Sunday, November 11, 2012

Music Schools: A Note Above School of Music

Eva Marshall is the director of A Note Above School of Music, a music education studio located at 14 Silverton Drive in Hamilton.

High standards, organization, attention to detail, comfort and musical professionalism are evident everywhere in the A Note Above studio. I came out feeling very glad and proud to know that we have such a place for children to experience their first formal music lessons. In our chat Marshall educates me and leaves me with a renewed respect for the process of teaching and the unique qualifications and circumstances needed to put a young musician on the right path.

Building A Lifelong Love For Music

The manner in which a very young beginner is taught music will effect their value and enjoyment of it as an adult. Parents instinctively know this. That's why they'll agonize over choosing a music school. There are many options in the Hamilton area for parents to get music lessons for their children. Dozens of them in fact. Parents know that they want a good value for their money, but they still might not know what to look for when comparing their options. Price should not be the only consideration; there are a number of other crucial components that will ultimately make all the difference.

The Teaching Process

A child's music lesson is many experiences mixed together. Not only does the child have to learn to trust what the teacher says, the child must be able to succeed in small steps of skill acquisition. The teacher must be able to speak with words and ideas and in a friendly tone that the child can respond to. If at any point the teacher doesn't know what to do or say to help the child move along, frustration will arise. A well-trained teacher will be ready, flexible and concerned enough to adapt, gently encourage and still make the experience enjoyable.

Finding the right balance between having a "fun" lesson and learning the required skills is extremely important. It takes a trained teacher and careful management of the entire teaching process and lesson experience to keep the balance.

While music lessons mustn't be too rigid, or taught in a punitive way, or worse reduced to a set of skills and drills; at the same time there is no value in just teaching a child the basics in any old way, in a "go with the flow" approach where the student's interests (whims) take the lead. Such an approach is almost impossible with a very young beginner, and would lead nowhere. A child who is taught according to acceptable pedagogy by a qualified "pedagogue" (meaning a musician who has been trained how to teach, not just a musician who can play or perform) will experience just the right amount of challenge balanced with fun and a sense of accomplishment.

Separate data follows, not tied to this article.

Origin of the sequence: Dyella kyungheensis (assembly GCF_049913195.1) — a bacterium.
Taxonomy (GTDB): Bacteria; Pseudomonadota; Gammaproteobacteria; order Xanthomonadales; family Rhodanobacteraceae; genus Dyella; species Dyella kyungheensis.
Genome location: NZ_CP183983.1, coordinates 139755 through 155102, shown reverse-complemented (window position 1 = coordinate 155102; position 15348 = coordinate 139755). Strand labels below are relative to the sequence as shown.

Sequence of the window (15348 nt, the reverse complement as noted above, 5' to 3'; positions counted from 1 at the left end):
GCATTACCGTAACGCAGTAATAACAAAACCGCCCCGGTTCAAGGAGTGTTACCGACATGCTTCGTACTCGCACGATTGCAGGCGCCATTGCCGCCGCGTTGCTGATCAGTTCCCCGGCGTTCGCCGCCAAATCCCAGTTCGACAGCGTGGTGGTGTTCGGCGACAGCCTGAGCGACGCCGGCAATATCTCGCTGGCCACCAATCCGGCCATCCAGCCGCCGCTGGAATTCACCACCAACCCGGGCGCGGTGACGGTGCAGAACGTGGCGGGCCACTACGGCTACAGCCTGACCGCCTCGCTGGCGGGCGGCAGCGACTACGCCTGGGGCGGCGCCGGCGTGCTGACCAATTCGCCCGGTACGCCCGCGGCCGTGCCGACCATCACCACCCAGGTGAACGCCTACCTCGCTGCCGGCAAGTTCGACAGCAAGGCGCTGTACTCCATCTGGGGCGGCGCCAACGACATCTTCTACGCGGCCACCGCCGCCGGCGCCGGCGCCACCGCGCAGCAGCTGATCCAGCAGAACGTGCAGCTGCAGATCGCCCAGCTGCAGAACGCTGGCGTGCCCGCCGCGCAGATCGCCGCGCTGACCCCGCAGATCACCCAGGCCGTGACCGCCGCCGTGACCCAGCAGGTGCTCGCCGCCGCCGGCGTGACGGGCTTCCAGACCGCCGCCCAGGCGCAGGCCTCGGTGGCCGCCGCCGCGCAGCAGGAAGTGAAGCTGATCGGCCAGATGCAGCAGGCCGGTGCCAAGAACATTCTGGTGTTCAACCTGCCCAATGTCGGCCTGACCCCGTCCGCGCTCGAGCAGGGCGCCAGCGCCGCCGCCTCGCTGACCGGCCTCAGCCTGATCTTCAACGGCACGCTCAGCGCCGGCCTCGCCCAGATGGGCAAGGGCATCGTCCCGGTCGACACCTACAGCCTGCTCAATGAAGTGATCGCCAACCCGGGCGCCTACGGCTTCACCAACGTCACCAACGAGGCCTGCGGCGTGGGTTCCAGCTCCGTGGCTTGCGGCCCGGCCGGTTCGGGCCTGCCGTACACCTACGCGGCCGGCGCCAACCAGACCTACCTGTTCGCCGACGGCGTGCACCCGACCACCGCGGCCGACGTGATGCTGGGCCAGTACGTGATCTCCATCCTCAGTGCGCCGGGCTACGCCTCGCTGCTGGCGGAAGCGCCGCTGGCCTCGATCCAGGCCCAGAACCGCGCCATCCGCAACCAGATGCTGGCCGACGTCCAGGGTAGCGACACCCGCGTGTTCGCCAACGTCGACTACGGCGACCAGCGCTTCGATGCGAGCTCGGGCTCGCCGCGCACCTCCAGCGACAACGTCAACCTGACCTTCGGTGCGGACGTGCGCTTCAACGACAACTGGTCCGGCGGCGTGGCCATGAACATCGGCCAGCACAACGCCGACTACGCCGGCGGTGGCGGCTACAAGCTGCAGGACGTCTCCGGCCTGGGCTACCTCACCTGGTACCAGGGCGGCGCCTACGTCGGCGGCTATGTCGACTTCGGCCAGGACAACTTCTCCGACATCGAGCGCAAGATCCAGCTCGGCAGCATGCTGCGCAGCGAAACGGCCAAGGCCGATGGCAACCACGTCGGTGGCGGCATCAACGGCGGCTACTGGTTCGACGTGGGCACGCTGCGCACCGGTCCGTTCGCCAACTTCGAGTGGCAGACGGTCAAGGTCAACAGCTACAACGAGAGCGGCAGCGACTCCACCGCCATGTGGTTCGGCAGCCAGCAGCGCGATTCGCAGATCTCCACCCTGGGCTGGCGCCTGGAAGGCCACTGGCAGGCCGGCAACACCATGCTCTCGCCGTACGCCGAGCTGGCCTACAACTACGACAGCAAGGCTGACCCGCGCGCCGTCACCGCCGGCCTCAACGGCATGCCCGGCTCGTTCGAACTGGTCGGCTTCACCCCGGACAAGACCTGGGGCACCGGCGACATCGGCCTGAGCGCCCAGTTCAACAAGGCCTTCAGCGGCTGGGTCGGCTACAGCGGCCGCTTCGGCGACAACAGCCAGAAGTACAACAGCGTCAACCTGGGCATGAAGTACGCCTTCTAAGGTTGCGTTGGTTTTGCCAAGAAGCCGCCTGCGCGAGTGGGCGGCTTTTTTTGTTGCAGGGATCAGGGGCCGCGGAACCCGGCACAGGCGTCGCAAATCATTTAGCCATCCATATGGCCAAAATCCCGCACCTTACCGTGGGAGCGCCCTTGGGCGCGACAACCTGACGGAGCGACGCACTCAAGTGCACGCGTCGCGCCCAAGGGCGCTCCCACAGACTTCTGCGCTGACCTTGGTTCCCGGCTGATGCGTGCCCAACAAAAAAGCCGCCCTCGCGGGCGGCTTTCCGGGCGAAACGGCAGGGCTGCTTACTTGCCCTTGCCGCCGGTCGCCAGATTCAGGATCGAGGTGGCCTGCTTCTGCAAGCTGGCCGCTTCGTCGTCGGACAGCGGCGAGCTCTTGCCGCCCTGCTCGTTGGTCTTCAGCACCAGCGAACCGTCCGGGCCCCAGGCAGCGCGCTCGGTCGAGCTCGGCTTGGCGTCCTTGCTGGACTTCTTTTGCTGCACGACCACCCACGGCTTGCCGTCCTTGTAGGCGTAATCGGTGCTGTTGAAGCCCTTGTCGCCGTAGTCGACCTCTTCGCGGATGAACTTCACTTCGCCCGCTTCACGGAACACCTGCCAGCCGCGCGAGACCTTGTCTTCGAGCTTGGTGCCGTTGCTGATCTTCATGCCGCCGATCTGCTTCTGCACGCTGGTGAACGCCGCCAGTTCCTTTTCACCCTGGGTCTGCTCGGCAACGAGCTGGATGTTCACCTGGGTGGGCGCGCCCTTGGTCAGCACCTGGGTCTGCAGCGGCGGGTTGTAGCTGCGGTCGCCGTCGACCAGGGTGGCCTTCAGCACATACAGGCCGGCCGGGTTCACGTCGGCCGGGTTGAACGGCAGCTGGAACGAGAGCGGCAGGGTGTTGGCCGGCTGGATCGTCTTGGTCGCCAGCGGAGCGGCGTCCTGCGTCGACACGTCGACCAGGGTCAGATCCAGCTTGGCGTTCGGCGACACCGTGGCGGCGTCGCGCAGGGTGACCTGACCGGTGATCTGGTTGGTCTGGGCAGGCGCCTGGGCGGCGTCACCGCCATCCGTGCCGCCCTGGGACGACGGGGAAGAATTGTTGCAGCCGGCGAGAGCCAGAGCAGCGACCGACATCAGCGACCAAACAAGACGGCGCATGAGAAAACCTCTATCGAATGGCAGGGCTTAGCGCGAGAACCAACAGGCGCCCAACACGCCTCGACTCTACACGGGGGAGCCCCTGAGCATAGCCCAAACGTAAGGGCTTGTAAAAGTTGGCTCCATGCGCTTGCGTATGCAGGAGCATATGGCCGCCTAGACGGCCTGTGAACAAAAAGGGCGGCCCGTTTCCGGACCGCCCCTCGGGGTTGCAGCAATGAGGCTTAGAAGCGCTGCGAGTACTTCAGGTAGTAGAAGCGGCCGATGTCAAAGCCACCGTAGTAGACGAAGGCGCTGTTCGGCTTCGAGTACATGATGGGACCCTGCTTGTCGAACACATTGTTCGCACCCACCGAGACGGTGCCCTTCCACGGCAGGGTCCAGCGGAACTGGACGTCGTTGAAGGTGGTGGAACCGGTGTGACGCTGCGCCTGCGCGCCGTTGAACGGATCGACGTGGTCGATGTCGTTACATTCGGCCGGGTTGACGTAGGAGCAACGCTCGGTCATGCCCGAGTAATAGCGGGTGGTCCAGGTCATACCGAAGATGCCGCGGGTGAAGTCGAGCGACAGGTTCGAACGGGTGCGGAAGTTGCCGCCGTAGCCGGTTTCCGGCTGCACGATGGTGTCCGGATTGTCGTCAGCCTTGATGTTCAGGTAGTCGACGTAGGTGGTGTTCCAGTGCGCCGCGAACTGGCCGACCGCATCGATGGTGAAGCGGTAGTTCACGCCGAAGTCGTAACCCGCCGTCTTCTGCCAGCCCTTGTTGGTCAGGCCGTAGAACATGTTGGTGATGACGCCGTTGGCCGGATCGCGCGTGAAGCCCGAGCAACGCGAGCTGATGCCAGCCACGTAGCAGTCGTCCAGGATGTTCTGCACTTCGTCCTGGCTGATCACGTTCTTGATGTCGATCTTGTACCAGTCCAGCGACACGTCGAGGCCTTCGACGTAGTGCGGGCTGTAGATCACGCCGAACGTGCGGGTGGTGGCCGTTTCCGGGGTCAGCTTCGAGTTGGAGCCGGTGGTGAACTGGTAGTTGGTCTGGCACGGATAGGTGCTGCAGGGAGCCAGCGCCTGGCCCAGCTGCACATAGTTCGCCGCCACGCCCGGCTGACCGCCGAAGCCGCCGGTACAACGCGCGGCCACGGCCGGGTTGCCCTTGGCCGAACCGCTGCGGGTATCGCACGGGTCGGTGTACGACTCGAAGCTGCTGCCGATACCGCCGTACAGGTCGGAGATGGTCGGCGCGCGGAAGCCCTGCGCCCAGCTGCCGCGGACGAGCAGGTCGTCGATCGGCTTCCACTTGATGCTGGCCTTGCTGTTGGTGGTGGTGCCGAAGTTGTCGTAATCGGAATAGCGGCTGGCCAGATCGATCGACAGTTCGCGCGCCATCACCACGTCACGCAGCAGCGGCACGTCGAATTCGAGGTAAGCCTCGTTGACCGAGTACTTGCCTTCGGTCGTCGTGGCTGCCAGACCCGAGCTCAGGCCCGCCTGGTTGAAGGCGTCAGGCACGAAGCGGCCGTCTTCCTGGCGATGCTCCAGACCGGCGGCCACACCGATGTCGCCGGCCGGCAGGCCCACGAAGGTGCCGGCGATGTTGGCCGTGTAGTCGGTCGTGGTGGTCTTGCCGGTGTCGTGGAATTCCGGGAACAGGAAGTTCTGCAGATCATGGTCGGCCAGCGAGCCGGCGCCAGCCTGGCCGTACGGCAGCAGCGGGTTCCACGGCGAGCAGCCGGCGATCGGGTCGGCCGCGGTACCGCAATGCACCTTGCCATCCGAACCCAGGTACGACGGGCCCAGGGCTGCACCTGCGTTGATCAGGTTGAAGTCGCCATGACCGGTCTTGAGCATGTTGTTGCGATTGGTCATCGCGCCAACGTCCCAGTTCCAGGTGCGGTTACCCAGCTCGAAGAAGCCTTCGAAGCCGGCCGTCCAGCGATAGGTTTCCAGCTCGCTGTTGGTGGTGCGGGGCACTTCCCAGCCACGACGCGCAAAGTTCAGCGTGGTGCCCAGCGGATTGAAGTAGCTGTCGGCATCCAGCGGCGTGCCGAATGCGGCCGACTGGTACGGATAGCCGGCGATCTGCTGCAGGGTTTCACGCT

The Teacher's Qualifications

This is the first consideration when looking for excellent music lessons. As mentioned above, the teaching process is critical, and is a direct result of the teacher's training, qualifications and experience. It's not enough to be a great piano player. Qualifications to play piano (e.g. a grade ten Royal Conservatory certificate) are not enough to automatically make a great teacher of piano. Beyond performance ability, there is training and qualification in piano pedagogy (how to teach). The question to ask is, "What teaching qualifications do you have?"

Eva Marshall holds an A.R.C.T. in piano pedagogy, and Grade 8 R.C.M. in voice.

Other information provided by Marshall:
  • All my teachers are required to have a minimum of Grade 8 and must be working towards their A.R.C.T. or Music Degree.
  • When a student is placed with a teacher, it is usually for one month, then they are reviewed. If for some reason they and/or the teacher are not a match, we move them to another teacher, for them to feel comfortable and happy.
  • Our parents can register on line for lessons. All the open spots are listed with the teacher names.
  • We have 2 recitals a year – end of November/ beginning of December, and end of June. 
  • Medals are handed out at the June awards Recital along with scholarships.
  • At the end of June before the Recital, we have a student appreciation day, which is run like a carnival, with carnival games, clown food, etc.
  • Twice a year we conduct a Bring-A-Friend week, where the student brings a friend to their lesson.  If the friend signs up, the student is given a small gift.
  • Payments are made the beginning of each month by credit card or post-dated cheques.

In our next posting about local music schools, parent Marianna Kovacs talks about concerns and questions she had while choosing a piano teacher for her daughter.

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